It was confusing at first to follow along, so I recommend having everything you will need at hand, including your laptop or ipad. I pressed pause a lot, and rewound to make sure I was crossing over the correct strand. After a few tries I was definitely getting into the rhythm. I hope with some more practice this technique will become like second nature to me!
Now I know everyone has a different recipe, and a different way of shaping challahs, so I am a big believer in whatever works for you. And this is what worked for me, so thank you Maya for your awesome directions! Your challot are stunning.
Check out my gorgeous six braid challahs from last week! Do you have challah braiding tips? We want to know! Post your best tips below.
Last year at this time, well, I was significantly larger as you can see. Our daughter was due to arrive around May 14th, mere days before my 30th birthday. While I was eager for our new addition to come out, I was also determined to celebrate my 30th birthday sans the new baby. Little did I know that our lady would hang on for another two weeks! But that’s another story.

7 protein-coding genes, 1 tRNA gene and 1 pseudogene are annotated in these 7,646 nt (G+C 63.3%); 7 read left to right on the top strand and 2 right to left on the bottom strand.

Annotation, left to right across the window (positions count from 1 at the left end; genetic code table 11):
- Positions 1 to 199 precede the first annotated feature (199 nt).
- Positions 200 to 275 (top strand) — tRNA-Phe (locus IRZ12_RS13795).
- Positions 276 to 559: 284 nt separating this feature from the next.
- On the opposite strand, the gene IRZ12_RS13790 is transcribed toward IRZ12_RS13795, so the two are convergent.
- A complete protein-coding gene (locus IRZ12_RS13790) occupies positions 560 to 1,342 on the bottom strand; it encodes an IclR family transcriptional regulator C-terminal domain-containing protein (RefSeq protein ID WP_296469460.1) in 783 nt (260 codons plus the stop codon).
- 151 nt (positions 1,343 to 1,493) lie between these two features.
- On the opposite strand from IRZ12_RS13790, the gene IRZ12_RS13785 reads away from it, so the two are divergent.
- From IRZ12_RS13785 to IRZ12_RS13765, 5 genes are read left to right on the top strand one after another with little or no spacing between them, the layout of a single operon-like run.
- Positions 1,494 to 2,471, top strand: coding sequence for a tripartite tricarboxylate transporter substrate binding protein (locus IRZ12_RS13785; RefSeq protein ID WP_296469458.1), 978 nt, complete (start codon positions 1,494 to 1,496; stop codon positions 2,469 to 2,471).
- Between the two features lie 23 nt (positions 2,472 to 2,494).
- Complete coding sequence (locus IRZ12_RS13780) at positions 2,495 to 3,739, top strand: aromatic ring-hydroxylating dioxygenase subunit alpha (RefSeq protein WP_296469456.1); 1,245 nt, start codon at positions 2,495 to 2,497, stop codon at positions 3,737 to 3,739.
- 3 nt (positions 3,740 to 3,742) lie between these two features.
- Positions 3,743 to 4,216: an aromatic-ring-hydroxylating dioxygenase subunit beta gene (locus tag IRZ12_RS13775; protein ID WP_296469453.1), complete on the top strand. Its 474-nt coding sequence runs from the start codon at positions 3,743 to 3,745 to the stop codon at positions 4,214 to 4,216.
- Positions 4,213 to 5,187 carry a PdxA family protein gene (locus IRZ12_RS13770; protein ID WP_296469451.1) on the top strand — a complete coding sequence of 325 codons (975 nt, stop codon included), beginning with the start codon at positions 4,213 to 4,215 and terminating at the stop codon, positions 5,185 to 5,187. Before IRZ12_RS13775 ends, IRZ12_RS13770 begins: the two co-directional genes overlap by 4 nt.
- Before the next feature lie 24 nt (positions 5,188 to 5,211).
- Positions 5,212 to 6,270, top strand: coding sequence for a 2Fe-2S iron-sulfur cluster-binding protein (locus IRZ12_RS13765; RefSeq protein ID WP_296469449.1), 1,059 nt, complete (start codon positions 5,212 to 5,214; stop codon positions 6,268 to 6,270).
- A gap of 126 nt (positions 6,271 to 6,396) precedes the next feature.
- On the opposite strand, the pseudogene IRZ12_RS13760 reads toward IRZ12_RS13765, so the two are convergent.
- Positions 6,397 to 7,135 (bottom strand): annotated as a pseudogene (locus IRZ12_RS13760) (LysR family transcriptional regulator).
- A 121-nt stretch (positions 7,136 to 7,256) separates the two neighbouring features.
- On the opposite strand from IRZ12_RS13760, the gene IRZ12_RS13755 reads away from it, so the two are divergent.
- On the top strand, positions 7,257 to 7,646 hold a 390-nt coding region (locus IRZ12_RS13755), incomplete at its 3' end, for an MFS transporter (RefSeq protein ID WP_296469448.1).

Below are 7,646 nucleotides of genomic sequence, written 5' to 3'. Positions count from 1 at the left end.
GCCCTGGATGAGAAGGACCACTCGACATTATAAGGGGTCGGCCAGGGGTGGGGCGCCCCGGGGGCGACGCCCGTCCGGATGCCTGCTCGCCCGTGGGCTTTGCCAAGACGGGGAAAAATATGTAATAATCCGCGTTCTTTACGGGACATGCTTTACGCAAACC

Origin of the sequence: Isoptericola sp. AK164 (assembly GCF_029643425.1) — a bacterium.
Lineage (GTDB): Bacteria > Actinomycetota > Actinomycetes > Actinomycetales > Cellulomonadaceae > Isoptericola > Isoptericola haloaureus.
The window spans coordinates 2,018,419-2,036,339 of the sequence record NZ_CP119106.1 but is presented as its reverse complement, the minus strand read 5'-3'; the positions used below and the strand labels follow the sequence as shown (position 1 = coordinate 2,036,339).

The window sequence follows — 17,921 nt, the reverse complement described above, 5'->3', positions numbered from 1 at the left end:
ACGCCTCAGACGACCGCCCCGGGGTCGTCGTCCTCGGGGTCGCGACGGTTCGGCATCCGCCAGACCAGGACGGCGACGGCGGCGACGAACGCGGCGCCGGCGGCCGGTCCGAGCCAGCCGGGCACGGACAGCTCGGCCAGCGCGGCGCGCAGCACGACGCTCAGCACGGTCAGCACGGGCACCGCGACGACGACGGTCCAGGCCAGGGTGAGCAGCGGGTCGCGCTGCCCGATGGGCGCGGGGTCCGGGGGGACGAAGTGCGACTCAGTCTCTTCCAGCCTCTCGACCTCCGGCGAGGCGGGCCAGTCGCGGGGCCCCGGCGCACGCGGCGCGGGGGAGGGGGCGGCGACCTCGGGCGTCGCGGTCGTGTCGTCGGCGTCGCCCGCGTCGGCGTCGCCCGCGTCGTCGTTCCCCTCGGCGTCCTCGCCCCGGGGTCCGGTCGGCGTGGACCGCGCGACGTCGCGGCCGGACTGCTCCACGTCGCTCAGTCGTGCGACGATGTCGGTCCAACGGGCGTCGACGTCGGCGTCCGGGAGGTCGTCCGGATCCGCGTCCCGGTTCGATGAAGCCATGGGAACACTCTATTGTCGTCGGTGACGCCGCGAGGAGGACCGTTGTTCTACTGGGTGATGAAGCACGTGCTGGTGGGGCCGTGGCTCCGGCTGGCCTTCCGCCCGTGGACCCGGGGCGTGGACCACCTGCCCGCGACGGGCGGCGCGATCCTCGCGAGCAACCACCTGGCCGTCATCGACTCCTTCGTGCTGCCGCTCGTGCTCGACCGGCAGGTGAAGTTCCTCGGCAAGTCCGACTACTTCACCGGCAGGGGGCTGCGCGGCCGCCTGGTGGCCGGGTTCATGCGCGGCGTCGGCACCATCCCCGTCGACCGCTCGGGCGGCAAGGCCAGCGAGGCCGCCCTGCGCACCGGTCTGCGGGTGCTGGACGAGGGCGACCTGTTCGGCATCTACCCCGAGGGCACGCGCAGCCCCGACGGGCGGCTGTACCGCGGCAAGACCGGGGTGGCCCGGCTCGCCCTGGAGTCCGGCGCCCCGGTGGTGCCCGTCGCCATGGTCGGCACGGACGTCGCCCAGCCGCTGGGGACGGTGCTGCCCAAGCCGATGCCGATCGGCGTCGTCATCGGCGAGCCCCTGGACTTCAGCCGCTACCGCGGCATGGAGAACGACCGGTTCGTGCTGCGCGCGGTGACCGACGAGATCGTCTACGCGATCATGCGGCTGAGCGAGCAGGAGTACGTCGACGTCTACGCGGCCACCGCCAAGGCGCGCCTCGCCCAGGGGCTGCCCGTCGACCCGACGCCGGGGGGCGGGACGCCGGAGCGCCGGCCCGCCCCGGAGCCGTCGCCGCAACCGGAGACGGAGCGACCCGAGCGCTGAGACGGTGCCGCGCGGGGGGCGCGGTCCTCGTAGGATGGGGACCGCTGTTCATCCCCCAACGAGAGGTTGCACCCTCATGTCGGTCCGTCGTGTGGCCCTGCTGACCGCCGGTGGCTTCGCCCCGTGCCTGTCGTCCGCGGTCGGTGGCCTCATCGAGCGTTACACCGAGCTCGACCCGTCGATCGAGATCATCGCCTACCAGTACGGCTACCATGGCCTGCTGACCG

As I milled around at home waiting for the contractions to start, I figured that I might as well bake myself a birthday cake. And so I did.
If you have never tasted anything from Momofuku Milk Bar, or haven’t seen Christina Tosi’s genius cookbook well then it is definitely time. Her desserts are so unique, many of them with a salty-sweet element that is precisely my cup of tea. So for my 30th birthday I decided I wanted to make her version of classic birthday cake. It is one of the best cake recipes I have ever made or eaten, which I cannot even attribute to my heightened pregnancy taste buds.